Monday, 27 August 2007

Open letter to homophobes: Gay boy's mama fights back

This letter (below) was written by mother of Vermont's (USA) teenage boy, tired of homophobic editorials in her local newspaper which contribute and promote anti-gay violence and abuse. The situation referred there was in Vermont but it can be recognised by everyone who grown up in an environment filled with homophobia, and therefore universal for that reason.

Many LGBT Armenians will associate themselves with the story of that young boy expressed in this letter. I just hope that at last we will be able to hear courageous voices of parents of gay Armenians who are sick of continuous ignorance and abuse they and their children suffer in everyday life. They should exist somewhere (!), although the examples of contrary are sadly much more evident. OK, if not open voices, at least PROVIDE SUPPORT TO YOUR CHILD, TALK TO HER/HIM, ACCEPT YOUR CHILD FOR WHO S/HE IS! I know quite a few examples of Armenian parents who usually after a short period of confusion and mixed feelings accept their gay children and support enormously. But sadly, in many cases, we evidence ignorance, intolerance and abuse from parents themselves... I know, many would argue that silence may be a safer option in the cirsumstances but there is only one step (half step? no step?) from silence to tragedy. It is essential to break the SILENCE!

This letter needs to be read by everyone:

"Many letters have been sent to the Valley News concerning the homosexual menace in Vermont. I am the mother of a gay son and I’ve taken enough from you good people. I’m tired of your foolish rhetoric about the “homosexual agenda” and your allegations that accepting homosexuality is the same thing as advocating sex with children. You are cruel and ignorant. You have been robbing me of the joys of motherhood ever since my children were tiny.

My firstborn son started suffering at the hands of the moral little thugs from your moral, upright families from the time he was in the first grade. He was physically and verbally abused from first grade straight through high school because he was perceived to be gay.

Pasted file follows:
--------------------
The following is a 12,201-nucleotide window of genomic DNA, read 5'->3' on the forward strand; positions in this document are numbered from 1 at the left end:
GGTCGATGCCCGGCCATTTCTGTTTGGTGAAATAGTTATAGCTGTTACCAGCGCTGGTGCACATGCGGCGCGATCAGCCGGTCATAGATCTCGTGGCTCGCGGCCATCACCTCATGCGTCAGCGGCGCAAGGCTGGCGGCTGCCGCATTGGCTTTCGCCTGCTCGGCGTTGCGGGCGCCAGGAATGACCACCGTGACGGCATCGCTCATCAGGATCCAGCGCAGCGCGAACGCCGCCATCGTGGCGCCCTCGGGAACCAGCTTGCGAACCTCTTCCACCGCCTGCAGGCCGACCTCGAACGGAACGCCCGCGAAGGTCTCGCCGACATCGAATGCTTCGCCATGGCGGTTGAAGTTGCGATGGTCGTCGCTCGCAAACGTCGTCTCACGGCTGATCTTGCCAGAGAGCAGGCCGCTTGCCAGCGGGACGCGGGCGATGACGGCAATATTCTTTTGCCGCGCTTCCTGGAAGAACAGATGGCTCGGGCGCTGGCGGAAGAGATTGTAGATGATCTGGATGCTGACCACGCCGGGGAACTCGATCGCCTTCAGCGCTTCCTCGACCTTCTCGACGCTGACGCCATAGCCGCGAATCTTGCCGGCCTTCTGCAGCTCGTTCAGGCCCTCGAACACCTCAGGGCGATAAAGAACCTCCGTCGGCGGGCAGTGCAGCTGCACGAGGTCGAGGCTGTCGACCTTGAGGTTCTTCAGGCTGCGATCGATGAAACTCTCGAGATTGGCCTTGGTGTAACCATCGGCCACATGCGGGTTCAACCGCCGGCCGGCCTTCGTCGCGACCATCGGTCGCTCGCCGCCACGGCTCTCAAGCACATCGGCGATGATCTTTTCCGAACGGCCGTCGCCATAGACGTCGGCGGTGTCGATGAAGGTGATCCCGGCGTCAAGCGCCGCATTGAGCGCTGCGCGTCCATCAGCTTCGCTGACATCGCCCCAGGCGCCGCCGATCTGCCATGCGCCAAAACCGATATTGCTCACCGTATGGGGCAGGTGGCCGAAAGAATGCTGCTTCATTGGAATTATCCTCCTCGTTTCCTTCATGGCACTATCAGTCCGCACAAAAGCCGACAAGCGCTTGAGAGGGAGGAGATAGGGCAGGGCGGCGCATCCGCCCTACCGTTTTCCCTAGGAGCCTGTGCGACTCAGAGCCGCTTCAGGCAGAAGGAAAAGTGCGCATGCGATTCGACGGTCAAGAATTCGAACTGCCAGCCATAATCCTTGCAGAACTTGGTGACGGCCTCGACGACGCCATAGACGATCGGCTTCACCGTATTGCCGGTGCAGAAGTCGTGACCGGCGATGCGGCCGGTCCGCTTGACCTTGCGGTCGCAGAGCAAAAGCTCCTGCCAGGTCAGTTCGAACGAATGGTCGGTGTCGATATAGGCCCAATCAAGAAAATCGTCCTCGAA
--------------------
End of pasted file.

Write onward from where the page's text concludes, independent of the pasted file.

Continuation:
He never professed to be gay or had any association with anything gay, but he had the misfortune not to walk or have gestures like the other boys. He was called “fag” incessantly, starting when he was 6.

In high school, while your children were doing what kids that age should be doing, mine labored over a suicide note, drafting and redrafting it to be sure his family knew how much he loved them. My sobbing 17-year-old tore the heart out of me as he choked out that he just couldn’t bear to continue living any longer, that he didn’t want to be gay and that he couldn’t face a life without dignity.

You have the audacity to talk about protecting families and children from the homosexual menace, while you yourselves tear apart families and drive children to despair. I don’t know why my son is gay, but I do know that God didn’t put him, and millions like him, on this Earth to give you someone to abuse. God gave you brains so that you could think, and it’s about time you started doing that.

At the core of all your misguided beliefs is the belief that this could never happen to you, that there is some kind of subculture out there that people have chosen to join. The fact is that if it can happen to my family, it can happen to yours, and you won’t get to choose. Whether it is genetic or whether something occurs during a critical time of fetal development, I don’t know. I can only tell you with an absolute certainty that it is inborn.

If you want to tout your own morality, you’d best come up with something more substantive than your heterosexuality. You did nothing to earn it; it was given to you. If you disagree, I would be interested in hearing your story, because my own heterosexuality was a blessing I received with no effort whatsoever on my part. It is so woven into the very soul of me that nothing could ever change it. For those of you who reduce sexual orientation to a simple choice, a character issue, a bad habit or something that can be changed by a 10-step program, I’m puzzled. Are you saying that your own sexual orientation is nothing more than something you have chosen, that you could change it at will? If that’s not the case, then why would you suggest that someone else can?

A popular theme in your letters is that Vermont has been infiltrated by outsiders. Both sides of my family have lived in Vermont for generations. I am heart and soul a Vermonter, so I’ll thank you to stop saying that you are speaking for “true Vermonters.”

You invoke the memory of the brave people who have fought on the battlefield for this great country, saying that they didn’t give their lives so that the “homosexual agenda” could tear down the principles they died defending. My 83-year-old father fought in some of the most horrific battles of World War II, was wounded and awarded the Purple Heart.

He shakes his head in sadness at the life his grandson has had to live. He says he fought alongside homosexuals in those battles, that they did their part and bothered no one. One of his best friends in the service was gay, and he never knew it until the end, and when he did find out, it mattered not at all. That wasn’t the measure of the man.